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Outback unfiltered: Queensland’s top remote adventures

Outback unfiltered: Queensland’s top remote adventures

From four-wheel driving on red dunes, to swimming in lakes by fringing rainforests, there are so many reasons to visit Queensland’s famous outback. Slap on some sunscreen, get out your akubra and sink into country life like a local this autumn!

Stargaze the desert night sky

The outback is known for its clear night skies, dotted with sparkling stars. If you want to take full advantage of the views, check out the Cosmos Centre in Charleville for jaw-dropping glimpses of the Milky Way. Be informed of the planets, moons and stars on display by the centre’s knowledgeable guides, and see clusters of stars 17,000 light-years away. You’ll be taken on a tour of the cosmos and be told stories of space objects that have landed in Outback Queensland! Charleville is the perfect place to feel connected and gaze at the same skies our ancestors did hundreds of years before.

Get messy on a four-wheel drive adventure

Four-wheel driving enthusiasts can rev their engines in delight in Outback Queensland, as the red dirt makes for a perfect excuse to get off the bitumen. There’s a range of different off-road adventures to tackle, but the Birdsville Track is a fan favourite. For more than 500 kilometres, drive through, over and under some of the outback’s most remote areas along the Birdsville Track. If you feel like going the full distance, you’ll find yourself driving by the Simpson Desert and toward Maree, in South Australia.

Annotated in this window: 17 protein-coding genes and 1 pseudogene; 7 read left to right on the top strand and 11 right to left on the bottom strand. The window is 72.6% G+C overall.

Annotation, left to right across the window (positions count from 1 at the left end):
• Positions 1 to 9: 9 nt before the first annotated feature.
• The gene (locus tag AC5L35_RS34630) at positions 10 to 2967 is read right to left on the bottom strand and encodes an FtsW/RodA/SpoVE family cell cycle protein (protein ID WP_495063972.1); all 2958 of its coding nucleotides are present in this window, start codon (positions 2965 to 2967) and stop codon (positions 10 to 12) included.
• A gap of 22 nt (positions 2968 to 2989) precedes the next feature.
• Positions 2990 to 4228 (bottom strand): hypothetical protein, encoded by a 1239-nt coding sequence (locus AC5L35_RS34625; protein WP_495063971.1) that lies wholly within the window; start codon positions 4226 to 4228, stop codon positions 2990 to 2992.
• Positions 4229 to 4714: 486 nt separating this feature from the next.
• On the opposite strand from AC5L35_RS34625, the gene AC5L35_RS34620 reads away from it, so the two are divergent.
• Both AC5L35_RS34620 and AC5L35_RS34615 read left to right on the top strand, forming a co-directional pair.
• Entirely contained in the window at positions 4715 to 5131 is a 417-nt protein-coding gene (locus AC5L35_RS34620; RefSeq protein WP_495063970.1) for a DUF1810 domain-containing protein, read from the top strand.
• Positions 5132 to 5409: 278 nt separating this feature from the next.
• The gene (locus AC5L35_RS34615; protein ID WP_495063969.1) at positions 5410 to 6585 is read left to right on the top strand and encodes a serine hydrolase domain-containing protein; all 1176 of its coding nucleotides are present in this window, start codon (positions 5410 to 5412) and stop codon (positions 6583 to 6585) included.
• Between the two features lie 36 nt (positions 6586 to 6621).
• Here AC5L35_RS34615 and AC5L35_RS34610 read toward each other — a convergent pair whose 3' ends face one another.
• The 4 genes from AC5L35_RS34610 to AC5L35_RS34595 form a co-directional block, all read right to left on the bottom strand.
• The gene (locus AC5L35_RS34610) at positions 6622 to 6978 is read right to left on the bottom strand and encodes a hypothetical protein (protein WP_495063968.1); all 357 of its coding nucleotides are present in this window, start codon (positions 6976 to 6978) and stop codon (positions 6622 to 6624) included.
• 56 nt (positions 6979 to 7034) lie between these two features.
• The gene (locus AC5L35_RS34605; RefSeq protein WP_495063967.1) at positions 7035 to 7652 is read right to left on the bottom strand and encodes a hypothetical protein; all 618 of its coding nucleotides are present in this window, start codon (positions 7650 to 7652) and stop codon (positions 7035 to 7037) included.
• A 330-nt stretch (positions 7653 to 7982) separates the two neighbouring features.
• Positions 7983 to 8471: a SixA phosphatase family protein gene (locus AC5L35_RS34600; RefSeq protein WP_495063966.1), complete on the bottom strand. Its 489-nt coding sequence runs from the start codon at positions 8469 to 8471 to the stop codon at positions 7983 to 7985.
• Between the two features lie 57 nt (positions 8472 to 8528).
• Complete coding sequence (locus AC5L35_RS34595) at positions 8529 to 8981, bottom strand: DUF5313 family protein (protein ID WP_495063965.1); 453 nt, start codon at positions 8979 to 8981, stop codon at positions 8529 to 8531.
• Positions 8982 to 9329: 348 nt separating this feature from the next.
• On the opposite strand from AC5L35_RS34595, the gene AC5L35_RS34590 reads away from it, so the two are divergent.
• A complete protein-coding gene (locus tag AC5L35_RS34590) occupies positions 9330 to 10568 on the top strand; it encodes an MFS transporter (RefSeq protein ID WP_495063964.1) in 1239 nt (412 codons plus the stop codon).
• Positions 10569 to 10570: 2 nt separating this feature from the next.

Visit some weird and wacky places

Outback Queensland is also home to some obscure, unique, and odd little places and buildings. Mount Isa has one such place: an abandoned underground hospital that looks like a hobbit’s home from Middle Earth. The hospital was built in 1942 due to fears of increased World War II bombings in Darwin potentially reaching Mount Isa’s precious copper mine. There’s also an octopus tree in Bladensburg National Park, otherwise known as a ghost gum with sprawling branches and roots, as well as a one-hole golf course in Richmond, where the hole is in the middle of a lake. Lastly, no trip to Outback Queensland would be complete without paying a visit to the Great Artesian Basin’s opal fossicking region, where 95 per cent of the world’s opals originate from. Try your luck at snagging your own rare blue gem!

To read more about the top things to do in Outback Queensland, read the Autumn 2022 edition of Caravanning Australia!

Image: Boodjamulla National Park (C) Tourism and events Queensland.

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